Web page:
And winning everything.
They flew to Nice and played at Monte Carlo, winning in five sets in the final.
“We played Jaroslav Drobny, a lefthander from Czechoslovakia, and his partner in the final,” Trabert remembered in vivid detail.” He’d kick his serve to my forehand, and I’d never seen that before. I finally figured that out and we won in the fifth set.”
They played in Monte Carlo and won in April. They went on the road and won in Nice, in Rome at the Italian Championships,(where Talbert lost to Drobny in the singles finals) the Paris City Championships, the French, and at Queens Club in London on grass.
The only tournament they didn’t play as doubles partners was at Wimbledon.
Talbert felt that he owed it to his regular doubles partner, Gardnar Mulloy, to play at Wimbledon. Talbert had won the U.S. Championships (now the US Open) with Mulloy four times before 1950. At Wimbledon that year, Talbert and Mulloy lost in the third round. Meanwhile, Trabert and his partner, Budge Patty, the eventual singles champion, made it to the semifinals losing to the eventual champions.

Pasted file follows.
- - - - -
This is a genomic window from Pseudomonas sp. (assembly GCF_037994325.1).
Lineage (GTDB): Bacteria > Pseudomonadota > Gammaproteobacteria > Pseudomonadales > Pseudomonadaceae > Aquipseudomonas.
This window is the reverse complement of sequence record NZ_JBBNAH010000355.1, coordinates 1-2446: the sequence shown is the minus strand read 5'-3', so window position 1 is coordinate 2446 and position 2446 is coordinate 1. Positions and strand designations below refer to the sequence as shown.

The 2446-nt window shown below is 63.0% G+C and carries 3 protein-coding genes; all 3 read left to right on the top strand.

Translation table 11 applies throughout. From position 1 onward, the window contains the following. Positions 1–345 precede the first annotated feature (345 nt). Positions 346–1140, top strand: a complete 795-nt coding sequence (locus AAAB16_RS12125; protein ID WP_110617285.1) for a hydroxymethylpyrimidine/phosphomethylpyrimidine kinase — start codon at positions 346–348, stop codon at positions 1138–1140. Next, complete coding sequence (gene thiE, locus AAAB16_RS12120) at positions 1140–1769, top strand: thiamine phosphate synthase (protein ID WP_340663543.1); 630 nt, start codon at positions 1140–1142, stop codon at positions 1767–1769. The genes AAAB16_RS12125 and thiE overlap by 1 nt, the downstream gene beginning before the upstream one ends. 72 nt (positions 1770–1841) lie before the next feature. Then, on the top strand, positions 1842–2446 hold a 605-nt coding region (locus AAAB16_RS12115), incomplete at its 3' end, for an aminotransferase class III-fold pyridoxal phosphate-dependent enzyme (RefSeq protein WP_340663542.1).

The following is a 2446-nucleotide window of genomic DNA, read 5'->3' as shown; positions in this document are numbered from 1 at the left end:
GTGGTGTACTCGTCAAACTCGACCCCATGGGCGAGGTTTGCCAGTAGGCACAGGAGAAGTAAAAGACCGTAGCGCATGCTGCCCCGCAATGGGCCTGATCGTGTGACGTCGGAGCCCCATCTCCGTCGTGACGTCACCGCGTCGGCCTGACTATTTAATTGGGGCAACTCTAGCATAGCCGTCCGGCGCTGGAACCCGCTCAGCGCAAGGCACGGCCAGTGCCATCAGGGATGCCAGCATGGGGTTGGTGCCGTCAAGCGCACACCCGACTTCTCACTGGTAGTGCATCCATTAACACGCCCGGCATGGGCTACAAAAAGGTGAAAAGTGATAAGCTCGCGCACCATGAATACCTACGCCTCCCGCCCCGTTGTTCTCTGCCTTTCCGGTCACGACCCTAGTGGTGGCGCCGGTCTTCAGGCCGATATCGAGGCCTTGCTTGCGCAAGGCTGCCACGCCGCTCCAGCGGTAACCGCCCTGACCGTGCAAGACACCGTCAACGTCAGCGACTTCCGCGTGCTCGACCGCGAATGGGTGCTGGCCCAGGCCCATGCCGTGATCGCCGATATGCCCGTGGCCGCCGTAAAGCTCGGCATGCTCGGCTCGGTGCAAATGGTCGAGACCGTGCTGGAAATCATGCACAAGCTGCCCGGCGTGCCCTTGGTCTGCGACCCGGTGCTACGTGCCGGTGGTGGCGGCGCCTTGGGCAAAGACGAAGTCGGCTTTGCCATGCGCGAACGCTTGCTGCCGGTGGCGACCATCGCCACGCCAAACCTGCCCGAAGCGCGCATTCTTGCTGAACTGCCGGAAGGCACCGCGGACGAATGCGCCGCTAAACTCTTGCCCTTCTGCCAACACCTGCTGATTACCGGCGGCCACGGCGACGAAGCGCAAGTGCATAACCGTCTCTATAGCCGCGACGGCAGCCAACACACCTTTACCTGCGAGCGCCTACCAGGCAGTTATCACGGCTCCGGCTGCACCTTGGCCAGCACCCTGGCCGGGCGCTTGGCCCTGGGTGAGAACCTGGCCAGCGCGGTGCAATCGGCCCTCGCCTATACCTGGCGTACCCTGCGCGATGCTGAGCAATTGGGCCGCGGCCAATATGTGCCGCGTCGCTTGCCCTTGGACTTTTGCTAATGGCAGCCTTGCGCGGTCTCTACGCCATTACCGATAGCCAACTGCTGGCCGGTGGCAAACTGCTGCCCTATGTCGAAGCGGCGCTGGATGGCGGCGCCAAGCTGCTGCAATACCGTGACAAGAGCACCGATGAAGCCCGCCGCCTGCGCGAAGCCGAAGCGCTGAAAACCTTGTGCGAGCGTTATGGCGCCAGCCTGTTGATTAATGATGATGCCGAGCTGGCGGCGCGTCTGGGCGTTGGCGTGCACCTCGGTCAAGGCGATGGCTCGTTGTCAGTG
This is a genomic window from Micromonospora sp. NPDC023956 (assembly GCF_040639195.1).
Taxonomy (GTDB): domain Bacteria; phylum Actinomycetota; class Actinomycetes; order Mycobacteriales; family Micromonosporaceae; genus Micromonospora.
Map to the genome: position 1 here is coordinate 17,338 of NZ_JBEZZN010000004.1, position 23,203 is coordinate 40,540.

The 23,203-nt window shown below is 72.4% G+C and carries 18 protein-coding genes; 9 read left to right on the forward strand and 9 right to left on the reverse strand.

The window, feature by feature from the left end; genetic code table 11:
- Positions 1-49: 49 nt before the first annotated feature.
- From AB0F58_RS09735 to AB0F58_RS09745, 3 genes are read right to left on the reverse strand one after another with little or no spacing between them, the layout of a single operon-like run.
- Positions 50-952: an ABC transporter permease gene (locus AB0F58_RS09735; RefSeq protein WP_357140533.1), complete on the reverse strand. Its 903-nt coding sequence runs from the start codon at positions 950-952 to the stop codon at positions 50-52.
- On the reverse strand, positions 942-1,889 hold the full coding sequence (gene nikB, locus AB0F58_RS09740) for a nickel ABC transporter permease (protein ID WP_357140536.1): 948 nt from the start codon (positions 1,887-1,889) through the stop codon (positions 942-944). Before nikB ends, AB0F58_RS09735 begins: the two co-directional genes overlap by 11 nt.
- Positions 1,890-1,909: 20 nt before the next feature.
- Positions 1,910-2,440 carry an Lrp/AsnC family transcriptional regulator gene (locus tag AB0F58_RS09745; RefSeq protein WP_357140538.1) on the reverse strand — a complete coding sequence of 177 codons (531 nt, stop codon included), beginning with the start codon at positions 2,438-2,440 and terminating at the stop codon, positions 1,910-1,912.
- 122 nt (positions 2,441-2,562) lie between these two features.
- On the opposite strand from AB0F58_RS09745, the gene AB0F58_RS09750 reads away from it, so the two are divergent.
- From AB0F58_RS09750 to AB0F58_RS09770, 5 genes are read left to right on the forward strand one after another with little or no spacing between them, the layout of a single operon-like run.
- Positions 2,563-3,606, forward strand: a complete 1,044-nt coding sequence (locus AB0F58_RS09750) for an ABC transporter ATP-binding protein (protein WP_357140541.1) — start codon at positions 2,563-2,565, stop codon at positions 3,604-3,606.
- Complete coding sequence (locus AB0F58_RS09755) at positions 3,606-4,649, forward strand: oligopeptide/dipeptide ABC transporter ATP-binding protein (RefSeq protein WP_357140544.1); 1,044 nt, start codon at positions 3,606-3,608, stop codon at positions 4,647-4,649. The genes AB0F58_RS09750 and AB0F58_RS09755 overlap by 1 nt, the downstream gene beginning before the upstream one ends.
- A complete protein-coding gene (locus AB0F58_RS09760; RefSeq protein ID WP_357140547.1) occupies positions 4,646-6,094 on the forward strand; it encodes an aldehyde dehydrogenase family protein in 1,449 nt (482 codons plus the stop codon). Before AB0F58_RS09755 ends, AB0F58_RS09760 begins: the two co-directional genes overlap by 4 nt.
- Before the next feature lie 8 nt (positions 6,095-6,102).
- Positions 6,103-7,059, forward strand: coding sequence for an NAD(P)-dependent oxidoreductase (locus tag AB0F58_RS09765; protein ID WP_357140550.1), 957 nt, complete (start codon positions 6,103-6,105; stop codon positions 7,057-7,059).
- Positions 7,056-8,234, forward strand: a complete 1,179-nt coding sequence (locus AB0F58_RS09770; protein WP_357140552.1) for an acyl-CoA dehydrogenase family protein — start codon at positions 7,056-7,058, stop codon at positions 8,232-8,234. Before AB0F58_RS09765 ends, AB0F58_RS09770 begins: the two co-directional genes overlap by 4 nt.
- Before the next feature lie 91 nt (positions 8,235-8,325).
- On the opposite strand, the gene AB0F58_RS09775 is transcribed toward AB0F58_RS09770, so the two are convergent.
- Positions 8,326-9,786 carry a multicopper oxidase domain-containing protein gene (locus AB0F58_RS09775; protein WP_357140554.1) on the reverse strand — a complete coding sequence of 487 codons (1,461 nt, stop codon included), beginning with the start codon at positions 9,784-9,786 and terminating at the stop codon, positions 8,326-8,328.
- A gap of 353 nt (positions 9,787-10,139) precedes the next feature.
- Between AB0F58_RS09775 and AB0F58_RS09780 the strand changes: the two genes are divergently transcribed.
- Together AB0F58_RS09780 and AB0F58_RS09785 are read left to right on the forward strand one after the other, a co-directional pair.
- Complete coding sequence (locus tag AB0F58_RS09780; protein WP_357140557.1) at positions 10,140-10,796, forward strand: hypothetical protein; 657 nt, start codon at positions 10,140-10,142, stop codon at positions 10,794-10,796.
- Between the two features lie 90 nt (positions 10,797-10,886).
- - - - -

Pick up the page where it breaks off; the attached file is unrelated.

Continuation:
After Wimbledon, they came back to the States and Trabert returned to the University of Cincinnati.
“That was a big jump start,” Trabert said. “By far the most important thing, tennis wise, to happen to me. I saw more silverware in front of me at dinner one night in Europe than we had in our whole house. I learned so much, and not just about tennis. Writing thank you notes, how to dress, all of that.”
“Each tournament gave you something for your travel and per diem,” he added. “When I finally made a little money I told Bill I wanted to repay him. He said just do something nice for another tennis player. Which was typical of Talbert.
Back to the University of Cincinnati in the fall of 1950, Trabert won the NCAA singles championship in ‘51 and played guard on the Bearcat basketball team that played in the NIT at Madison Square Garden that year. The NIT was much bigger than the NCAA’s at the time.
Trabert also beat Talbert for the first time in singles in ‘51 at the Cincinnati International Championships, now known as the Cincinnati Masters.